The government and regulatory bodies must also create policies and regulations in line with these efforts. The good news, however, is that “analysis suggests that implementation of the 60% target is not only technically feasible but also economically viable,” said Mari Pantsar, a director at Sitra. 

Electricity generation Finland

Paris Agreement

The Paris Agreement aims to limit the global temperature increase to below 2C above pre-industrial levels, with an ultimate goal of limiting that increase to 1.5C. This can only be achieved through “rapid and far-reaching” efforts to limit or avoid the most damaging aspects of climate change, according to the United Nations’ Intergovernmental Panel on Climate Change. 

In response to international attention on environmental matters, the global energy and resources consulting industry grew nearly 6% last year, and is now valued at approximately $15.5 billion – the fastest expansion of the market in four years. Energy and resource consulting make up approximately 12% of the overall market.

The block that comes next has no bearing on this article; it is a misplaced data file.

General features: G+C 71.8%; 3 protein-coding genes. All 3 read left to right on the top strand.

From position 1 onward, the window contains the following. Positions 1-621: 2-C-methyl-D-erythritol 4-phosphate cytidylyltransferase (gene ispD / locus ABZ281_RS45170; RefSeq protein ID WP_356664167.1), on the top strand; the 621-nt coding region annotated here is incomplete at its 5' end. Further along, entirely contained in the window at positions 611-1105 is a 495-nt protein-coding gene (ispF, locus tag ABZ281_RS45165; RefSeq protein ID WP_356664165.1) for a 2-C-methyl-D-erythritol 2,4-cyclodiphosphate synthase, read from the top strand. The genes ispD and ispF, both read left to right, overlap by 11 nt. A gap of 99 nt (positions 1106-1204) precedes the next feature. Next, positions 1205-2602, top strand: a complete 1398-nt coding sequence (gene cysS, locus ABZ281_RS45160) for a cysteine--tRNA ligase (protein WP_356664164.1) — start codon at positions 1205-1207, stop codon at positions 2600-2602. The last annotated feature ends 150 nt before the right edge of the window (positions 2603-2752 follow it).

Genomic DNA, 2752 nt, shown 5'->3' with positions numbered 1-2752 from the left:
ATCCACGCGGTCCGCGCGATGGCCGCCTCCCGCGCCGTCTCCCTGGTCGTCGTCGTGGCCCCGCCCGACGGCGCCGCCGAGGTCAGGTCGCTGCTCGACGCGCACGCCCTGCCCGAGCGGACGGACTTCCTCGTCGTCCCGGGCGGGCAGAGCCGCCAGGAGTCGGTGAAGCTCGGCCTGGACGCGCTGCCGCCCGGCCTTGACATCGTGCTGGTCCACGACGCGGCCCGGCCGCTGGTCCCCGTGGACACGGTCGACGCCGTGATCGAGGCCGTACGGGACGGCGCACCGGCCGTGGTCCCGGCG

Related: European countries top WEF and McKinsey Energy Transition Index

Europe's energy efficiency services market to reach €50 billion by 2025

02 April 2019

The growing climate change awareness as well as improvement to technology have lifted the market for energy efficiency in Europe to almost €25 billion. Growth will accelerate in the coming years, with the market set to double to €50 billion by 2025. The landscape remains fragmented however, according to a new report.

Climate change mitigation remains a key priority for much of the world – failure is noted as one of the world’s biggest risks going forward. Efforts to meet the Paris Agreement target of no more than 2.0°C warming by 2100, with a strong preference for 1.5°C, mean that transformations of various industries remains a priority. While reductions in the use of fossil fuels is a key part of wider moves to reduce global emissions, improvements to the efficiency of energy produced is a second avenue of improved energy outcomes.